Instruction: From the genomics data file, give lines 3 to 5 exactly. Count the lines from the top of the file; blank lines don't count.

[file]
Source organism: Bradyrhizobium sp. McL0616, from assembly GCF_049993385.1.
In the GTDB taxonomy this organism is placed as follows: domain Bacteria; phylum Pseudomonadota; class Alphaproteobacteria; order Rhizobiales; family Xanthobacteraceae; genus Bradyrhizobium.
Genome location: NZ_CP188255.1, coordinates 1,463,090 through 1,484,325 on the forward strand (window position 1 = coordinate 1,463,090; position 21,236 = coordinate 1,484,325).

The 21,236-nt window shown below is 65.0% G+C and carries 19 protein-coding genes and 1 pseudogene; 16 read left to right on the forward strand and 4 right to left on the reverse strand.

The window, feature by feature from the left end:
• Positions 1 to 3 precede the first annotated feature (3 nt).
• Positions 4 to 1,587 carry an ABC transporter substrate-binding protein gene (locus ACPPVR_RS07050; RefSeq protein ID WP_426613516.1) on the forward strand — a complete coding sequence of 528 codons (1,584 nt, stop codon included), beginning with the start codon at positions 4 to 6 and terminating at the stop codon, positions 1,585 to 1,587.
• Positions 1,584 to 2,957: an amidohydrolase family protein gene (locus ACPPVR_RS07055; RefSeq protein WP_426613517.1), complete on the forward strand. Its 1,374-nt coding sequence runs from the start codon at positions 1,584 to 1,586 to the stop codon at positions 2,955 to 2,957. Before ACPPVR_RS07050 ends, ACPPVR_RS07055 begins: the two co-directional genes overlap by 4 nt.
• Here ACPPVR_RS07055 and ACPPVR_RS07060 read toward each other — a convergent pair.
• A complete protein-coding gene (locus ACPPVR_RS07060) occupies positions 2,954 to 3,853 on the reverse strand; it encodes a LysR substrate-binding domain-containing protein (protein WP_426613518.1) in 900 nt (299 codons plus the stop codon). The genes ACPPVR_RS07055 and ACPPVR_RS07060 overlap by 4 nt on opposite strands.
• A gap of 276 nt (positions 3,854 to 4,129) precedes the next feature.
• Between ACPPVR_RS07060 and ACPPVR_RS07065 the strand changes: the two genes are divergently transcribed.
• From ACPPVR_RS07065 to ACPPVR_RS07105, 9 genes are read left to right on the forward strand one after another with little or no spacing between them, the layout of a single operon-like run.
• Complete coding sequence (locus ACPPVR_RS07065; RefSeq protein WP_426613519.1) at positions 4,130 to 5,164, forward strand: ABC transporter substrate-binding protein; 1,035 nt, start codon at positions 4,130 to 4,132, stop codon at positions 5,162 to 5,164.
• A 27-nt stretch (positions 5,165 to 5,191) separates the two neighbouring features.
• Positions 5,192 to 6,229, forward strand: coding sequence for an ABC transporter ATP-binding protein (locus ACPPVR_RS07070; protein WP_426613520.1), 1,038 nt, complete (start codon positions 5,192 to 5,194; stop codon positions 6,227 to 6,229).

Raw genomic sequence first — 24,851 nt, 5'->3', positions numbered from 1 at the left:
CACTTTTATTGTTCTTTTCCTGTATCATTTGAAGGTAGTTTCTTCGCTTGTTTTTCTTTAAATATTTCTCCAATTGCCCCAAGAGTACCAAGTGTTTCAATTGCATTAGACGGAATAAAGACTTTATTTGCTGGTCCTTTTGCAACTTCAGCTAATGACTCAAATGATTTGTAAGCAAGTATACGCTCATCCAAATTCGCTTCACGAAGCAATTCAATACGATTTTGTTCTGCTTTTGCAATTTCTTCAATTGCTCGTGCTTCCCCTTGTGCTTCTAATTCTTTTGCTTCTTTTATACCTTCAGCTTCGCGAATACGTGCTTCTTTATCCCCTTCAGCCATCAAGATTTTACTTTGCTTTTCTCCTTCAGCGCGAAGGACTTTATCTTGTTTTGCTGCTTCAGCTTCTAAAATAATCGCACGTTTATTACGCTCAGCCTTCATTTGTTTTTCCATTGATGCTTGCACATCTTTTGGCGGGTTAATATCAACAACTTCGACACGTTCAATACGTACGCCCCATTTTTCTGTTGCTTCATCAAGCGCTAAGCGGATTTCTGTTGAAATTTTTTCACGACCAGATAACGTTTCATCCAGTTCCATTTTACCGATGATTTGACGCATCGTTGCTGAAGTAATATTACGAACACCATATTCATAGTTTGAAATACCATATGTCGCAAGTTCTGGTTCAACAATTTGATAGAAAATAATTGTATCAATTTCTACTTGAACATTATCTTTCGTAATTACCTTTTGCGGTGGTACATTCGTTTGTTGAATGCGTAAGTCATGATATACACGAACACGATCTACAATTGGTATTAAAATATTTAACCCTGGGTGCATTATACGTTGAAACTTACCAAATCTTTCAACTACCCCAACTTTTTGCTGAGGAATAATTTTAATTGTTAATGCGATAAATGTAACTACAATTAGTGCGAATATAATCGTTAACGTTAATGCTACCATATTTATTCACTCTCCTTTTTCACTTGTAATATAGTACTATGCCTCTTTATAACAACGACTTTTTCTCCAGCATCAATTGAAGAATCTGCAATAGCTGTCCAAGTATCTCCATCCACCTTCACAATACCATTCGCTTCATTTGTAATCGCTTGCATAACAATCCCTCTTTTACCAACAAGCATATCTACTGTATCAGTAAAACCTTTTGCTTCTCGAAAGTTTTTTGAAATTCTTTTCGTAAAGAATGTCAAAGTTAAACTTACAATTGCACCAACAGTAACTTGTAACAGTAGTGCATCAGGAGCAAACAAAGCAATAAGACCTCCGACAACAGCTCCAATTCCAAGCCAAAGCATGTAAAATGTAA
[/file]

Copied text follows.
Genome location: NZ_CP188255.1, coordinates 1,463,090 through 1,484,325 on the forward strand (window position 1 = coordinate 1,463,090; position 21,236 = coordinate 1,484,325).

The 21,236-nt window shown below is 65.0% G+C and carries 19 protein-coding genes and 1 pseudogene; 16 read left to right on the forward strand and 4 right to left on the reverse strand.

The window, feature by feature from the left end: